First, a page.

Gold, Copper, Rubber Gain; Corn Falls: Commodities at Close

The Standard & Poor’s GSCI gauge of 24 commodities fell 0.1 percent to 580.33 at 4:47 p.m. Singapore time. The UBS Bloomberg CMCI index of 26 raw materials rose 0.04 percent to 1429.697.

CRUDE OIL

Oil fluctuated in New York amid speculation the Organization of Petroleum Exporting Countries will keep output quotas unchanged even after a slide in prices.

Futures were little changed after dropping as much as 0.8 percent. OPEC, which meets in Vienna tomorrow, said global oil markets remain well-supplied even after its output fell in May for the first time in eight months. A U.S. government report today will show crude stockpiles shrank last week, according to a Bloomberg News survey. The industry-funded American Petroleum Institute yesterday said inventories rose 1.6 million barrels.

NATURAL GAS

Natural gas futures dropped after rising from a six-week low yesterday as a U.S. government report showed gas supplies will increase in 2012 from last year.

Gas dropped as much as 1.3 percent after increasing 0.6 percent yesterday. U.S. marketed production will average 68.47 billion cubic feet a day this year, up 3.4 percent from 2011’s record of 66.22 billion, the Energy Department reported in its Short-Term Energy Outlook. Inventories will reach a record high in October of 4.015 trillion cubic feet, 2 percent below last month’s projection of 4.096 trillion, the agency said.

OIL PRODUCTS

Naphtha swaps for July fell $10.50, or 1.4 percent, to $739.50 a ton, PVM data showed. Japan naphtha’s premium to London-traded Brent crude futures declined $8.99 to $9.15 a ton.

Gasoil was at $15.63 a barrel more than Dubai crude, a gain of 42 cents, or 2.8 percent, and the highest since June 8, the PVM data showed. Singapore gasoil swaps for July fell 10 cents to $109.95 a barrel.

Jet fuel traded at a premium of 95 cents a barrel to gasoil, up 10 cents from yesterday. This spread, also known as the regrade, is 20 cents higher than a week earlier.

PRECIOUS METALS

Gold was seen gaining for a fourth day in London as the U.S. dollar weakened, boosting demand for bullion as an alternative investment.

Gold for immediate delivery gained 0.2 percent to $1,613.29 an ounce by 9:26 a.m. in London after falling as much as 0.2 percent earlier today. August-delivery bullion was little changed at $1,614.40 an ounce on the Comex in New York.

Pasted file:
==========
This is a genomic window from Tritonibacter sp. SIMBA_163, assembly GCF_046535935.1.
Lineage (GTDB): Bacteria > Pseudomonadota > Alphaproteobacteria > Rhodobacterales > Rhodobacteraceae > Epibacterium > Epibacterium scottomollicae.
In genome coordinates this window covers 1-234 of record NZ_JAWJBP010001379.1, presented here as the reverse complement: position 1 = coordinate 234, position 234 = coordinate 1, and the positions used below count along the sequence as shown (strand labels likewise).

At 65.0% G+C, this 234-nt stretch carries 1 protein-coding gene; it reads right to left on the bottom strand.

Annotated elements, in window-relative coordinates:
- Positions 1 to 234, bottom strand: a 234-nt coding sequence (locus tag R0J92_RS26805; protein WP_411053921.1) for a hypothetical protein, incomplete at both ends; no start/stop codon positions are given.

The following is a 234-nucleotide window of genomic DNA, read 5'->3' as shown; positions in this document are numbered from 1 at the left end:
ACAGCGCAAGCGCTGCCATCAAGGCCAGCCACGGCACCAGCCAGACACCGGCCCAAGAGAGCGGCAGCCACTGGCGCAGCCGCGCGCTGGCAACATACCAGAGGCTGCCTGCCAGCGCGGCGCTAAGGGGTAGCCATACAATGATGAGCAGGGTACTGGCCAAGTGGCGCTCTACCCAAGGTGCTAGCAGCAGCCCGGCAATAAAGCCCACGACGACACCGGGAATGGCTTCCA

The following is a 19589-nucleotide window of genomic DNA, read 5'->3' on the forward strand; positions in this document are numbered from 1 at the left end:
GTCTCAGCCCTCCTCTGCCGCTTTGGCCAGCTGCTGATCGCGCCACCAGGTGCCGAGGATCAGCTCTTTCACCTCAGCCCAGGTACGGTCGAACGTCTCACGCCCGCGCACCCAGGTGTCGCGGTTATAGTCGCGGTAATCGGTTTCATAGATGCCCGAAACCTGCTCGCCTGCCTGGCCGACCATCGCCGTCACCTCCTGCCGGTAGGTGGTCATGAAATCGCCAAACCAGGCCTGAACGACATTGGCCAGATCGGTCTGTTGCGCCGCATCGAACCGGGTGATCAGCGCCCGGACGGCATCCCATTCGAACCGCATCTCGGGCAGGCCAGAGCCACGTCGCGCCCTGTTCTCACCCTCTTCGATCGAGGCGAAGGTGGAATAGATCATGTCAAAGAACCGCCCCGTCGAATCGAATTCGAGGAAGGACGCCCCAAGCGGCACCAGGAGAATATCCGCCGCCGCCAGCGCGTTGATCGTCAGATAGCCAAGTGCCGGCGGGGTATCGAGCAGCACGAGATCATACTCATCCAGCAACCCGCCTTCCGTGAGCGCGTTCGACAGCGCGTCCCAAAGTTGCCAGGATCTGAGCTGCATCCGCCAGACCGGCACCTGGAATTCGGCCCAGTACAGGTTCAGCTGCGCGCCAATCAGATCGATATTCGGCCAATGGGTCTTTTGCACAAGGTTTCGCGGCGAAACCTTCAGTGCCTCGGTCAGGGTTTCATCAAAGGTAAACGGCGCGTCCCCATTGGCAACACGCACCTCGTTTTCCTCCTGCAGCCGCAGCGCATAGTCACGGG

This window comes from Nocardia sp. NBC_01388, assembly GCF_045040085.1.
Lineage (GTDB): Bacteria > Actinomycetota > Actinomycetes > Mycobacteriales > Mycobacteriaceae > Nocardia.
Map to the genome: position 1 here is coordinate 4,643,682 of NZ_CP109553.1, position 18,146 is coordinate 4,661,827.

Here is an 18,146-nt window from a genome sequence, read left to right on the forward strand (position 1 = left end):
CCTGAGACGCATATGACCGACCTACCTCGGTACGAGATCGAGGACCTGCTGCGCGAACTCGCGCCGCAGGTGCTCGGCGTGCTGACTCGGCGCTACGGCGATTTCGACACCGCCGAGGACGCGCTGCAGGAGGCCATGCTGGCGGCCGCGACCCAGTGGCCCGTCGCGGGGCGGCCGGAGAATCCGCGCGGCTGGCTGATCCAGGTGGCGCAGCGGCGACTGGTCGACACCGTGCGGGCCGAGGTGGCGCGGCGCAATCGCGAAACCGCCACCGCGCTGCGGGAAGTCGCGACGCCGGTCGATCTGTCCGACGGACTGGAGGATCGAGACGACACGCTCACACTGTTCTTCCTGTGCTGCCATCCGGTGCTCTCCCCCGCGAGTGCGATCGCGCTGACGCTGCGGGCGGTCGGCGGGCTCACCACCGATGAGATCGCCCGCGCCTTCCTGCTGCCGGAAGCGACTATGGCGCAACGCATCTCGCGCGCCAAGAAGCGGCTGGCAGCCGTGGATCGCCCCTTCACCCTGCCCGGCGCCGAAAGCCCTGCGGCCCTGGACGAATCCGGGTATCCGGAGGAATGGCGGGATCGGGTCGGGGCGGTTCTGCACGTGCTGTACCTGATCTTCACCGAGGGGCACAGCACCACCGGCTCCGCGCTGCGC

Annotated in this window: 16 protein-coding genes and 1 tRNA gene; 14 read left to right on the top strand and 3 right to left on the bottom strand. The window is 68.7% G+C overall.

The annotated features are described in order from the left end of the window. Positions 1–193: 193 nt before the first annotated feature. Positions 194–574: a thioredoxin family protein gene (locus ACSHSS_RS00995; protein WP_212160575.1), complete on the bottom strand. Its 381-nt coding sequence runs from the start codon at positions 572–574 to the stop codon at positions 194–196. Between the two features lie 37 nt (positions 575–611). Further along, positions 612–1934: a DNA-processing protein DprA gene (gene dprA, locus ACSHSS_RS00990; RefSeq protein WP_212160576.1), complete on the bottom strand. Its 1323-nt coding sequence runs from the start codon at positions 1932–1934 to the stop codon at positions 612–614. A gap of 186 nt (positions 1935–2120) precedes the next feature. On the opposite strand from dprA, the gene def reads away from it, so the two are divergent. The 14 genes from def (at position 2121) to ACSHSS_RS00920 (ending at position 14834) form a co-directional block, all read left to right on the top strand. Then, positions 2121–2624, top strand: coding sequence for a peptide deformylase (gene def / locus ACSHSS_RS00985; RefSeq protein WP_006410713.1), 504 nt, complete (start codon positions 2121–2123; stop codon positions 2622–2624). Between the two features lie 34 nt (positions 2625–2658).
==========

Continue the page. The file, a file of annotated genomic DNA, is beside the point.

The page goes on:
BASE METALS

Copper gained for the second time in three days on better- than-expected Japan’s machinery orders and after the European Central Bank endorsed a plan to gird the region against debt contagion.

GRAINS, OILSEEDS, SOFT COMMODITIES

Wheat advanced on speculation global production may be smaller than estimated by the U.S. government after Australia, the world’s second-biggest shipper, cut its harvest forecast. Corn declined.

The July delivery contract gained as much as 0.6 percent to $6.195 bushel on the Chicago Board of Trade after losing 2.3 percent yesterday. It traded at $6.1825 at 1:47 p.m. in Singapore. Futures have tumbled 20 percent in the past year as global output recovered from a three-year low in 2010-2011.

December-delivery corn fell as much as 0.2 percent to $5.1825 a bushel before trading at $5.2175. Soybeans for November delivery were little changed at $13.3575 a bushel, after falling as much as 0.4 percent.

Rubber rebounded from the biggest loss in a week on speculation that policy makers will step up measures to combat the debt crisis and as heavy rains in Thailand, the largest producer, cut supplies.

The November-delivery contract rose as much as 1.8 percent to 243.3 yen a kilogram ($3,055 a metric ton), before settling at 242.6 yen on the Tokyo Commodity Exchange. Futures fell as much as 3.7 percent yesterday, the most since June 6.

Palm oil dropped for a second day as concerns deepened over Europe’s economic crisis ahead of weekend elections in Greece, damping demand for commodities.

To contact the reporter on this story: Sharon Chen in Singapore at schen462@bloomberg.net

To contact the editor responsible for this story: Alexander Kwiatkowski at akwiatkowsk2@bloomberg.net

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